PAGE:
United Nations Security Council Resolution 1125

United Nations Security Council resolution 1125, adopted unanimously on 6 August 1997, after expressing concern at the situation facing the Central African Republic, the Council authorised the continuation of the Inter-African Mission to Monitor the Implementation of the Bangui Agreements (MISAB) mission in the country for a further three months.[1]

UN Security Council
Resolution 1125
The Central African Republic
Date6 August 1997
Meeting no.3,808
CodeS/RES/1125 (Document)
SubjectThe situation in Central African Republic
Voting summary
  • 15 voted for
  • None voted against
  • None abstained
Security Council composition
Permanent members
Non-permanent members
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Background Edit

In 1996, there were three successive mutinies by elements of the armed forces in the Central African Republic which resulted in a political and military crisis. The Bangui Agreements were signed by the President of the Central African Republic Ange-Félix Patassé and rebel forces in the capital Bangui and an inter-African force (MISAB) was established to restore peace and security in the country and to monitor the implementation of the Bangui Agreements.[2]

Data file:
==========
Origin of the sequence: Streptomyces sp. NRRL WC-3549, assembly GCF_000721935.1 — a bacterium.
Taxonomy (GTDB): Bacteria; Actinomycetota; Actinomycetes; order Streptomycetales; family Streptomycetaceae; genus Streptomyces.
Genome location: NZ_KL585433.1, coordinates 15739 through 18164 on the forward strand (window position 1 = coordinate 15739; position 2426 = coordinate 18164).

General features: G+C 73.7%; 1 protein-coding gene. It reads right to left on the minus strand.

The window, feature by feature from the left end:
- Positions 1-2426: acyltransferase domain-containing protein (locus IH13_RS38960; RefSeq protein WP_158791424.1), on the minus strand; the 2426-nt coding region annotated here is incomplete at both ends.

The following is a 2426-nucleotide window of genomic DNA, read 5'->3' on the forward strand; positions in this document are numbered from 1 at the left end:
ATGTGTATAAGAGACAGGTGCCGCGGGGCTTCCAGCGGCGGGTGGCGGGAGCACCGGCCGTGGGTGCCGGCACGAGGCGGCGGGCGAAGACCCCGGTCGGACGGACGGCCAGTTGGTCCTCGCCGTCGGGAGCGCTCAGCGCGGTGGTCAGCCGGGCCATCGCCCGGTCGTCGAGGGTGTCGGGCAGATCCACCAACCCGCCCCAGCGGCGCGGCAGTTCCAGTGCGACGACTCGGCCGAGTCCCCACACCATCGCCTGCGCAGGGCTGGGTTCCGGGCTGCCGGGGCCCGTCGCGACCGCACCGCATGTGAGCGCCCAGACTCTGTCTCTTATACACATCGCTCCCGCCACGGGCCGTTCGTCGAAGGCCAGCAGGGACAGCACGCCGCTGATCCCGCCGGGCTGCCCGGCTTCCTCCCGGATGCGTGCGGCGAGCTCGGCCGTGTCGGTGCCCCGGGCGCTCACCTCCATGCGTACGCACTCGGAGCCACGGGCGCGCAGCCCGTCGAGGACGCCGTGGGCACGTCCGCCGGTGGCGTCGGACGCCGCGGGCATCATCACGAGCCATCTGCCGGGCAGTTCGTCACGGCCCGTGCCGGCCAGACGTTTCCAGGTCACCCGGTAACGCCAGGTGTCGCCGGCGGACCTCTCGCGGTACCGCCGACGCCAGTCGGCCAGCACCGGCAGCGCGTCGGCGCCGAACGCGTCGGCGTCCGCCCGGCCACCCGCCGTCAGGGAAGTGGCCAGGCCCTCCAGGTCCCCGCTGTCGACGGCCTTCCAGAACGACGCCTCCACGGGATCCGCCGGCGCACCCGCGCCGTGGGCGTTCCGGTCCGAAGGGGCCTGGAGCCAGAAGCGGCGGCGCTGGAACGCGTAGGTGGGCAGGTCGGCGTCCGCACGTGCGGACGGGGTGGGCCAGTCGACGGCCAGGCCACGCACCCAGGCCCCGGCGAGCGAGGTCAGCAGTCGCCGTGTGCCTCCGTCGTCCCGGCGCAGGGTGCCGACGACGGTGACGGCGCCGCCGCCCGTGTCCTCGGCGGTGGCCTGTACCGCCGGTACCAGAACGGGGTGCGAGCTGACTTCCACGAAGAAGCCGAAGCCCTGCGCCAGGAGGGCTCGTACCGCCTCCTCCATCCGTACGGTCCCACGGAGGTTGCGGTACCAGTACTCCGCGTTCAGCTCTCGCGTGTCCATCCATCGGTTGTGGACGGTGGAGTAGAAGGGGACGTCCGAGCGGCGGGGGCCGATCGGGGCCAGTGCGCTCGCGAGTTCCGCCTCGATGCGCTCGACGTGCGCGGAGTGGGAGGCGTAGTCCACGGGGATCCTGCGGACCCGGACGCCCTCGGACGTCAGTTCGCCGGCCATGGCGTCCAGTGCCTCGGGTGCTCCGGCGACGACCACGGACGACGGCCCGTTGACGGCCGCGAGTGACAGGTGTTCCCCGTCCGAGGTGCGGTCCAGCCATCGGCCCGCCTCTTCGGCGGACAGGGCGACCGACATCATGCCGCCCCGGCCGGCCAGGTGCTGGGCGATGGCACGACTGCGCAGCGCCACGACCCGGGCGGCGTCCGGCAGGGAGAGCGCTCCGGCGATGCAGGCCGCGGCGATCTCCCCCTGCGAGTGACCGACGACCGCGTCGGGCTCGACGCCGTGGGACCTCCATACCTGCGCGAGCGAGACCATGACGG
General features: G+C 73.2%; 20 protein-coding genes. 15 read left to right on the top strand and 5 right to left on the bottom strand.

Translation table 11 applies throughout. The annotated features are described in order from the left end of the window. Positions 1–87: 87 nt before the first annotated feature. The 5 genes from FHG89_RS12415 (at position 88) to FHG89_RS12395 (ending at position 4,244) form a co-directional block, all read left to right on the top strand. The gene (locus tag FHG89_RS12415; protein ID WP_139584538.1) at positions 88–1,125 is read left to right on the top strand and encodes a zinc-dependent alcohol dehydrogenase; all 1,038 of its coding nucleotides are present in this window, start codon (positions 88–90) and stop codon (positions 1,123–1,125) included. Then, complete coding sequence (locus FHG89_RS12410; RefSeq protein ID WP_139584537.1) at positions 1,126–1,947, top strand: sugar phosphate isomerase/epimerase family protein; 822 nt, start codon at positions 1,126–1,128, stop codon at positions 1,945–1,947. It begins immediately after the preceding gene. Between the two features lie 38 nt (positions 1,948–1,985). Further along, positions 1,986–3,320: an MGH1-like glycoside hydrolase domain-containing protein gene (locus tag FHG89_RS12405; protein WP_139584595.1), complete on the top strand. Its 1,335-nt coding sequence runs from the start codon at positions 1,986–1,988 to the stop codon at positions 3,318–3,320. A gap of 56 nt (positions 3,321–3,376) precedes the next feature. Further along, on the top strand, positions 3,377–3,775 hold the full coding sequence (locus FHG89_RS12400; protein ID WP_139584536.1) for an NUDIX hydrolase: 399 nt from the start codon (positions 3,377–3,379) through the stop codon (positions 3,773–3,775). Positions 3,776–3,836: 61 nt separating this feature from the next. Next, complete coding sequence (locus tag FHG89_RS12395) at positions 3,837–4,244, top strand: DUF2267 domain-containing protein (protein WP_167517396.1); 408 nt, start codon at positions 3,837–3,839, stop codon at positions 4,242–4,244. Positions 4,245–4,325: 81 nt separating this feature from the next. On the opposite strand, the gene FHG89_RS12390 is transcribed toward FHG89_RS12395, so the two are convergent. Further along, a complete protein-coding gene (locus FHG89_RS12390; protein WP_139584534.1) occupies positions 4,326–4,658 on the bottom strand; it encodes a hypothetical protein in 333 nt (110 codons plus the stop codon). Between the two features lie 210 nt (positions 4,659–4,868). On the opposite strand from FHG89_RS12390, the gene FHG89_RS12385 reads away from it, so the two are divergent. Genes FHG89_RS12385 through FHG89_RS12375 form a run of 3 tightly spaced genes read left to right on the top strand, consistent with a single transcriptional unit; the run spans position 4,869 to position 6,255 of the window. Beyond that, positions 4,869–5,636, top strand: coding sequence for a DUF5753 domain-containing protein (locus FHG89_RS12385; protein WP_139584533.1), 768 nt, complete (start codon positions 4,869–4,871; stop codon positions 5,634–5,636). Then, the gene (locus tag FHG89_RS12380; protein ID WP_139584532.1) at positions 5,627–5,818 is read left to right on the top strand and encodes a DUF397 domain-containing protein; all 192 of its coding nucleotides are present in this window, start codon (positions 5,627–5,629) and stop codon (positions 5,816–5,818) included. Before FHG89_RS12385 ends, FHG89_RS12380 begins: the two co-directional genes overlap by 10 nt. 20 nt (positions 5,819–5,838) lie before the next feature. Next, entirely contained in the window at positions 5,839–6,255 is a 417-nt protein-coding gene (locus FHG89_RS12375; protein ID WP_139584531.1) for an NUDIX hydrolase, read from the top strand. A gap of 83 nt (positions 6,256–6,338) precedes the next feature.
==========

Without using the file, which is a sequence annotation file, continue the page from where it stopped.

Resolution Edit

The Security Council determined that the situation in the Central African Republic constituted a threat to international peace and security and welcomed the efforts of states participating in MISAB.[3] It approved the efforts of the operation in securing a stable environment and supervising the surrendering of arms of former mutineers, militias and other persons.

Acting under Chapter VII of the United Nations Charter, countries participating in MISAB – Burkina Faso, Chad, Gabon, Mali, Senegal and Togo – to guarantee the safety and freedom of movement of their personnel for an initial period of three months.[2] The cost of the force would be borne on the participating states. Finally, the participating countries were required to submit reports every two weeks to the Secretary-General Kofi Annan.

See also Edit

References Edit

  1. ^ "Acting under Chapter VII, Security Council authorises mission in Central African Republic to ensure its security, freedom of movement". United Nations. 6 August 1997.
  2. ^ a b Sarooshi, Danesh (1999). The United Nations and the development of collective security: the delegation by the UN Security Council of its chapter VII powers. Oxford University Press. p. 244. ISBN 978-0-19-826863-5.
  3. ^ Chesterman, Simón (2002). Just war or just peace?: humanitarian intervention and international law. Oxford University Press. p. 139. ISBN 978-0-19-925799-7.

External links Edit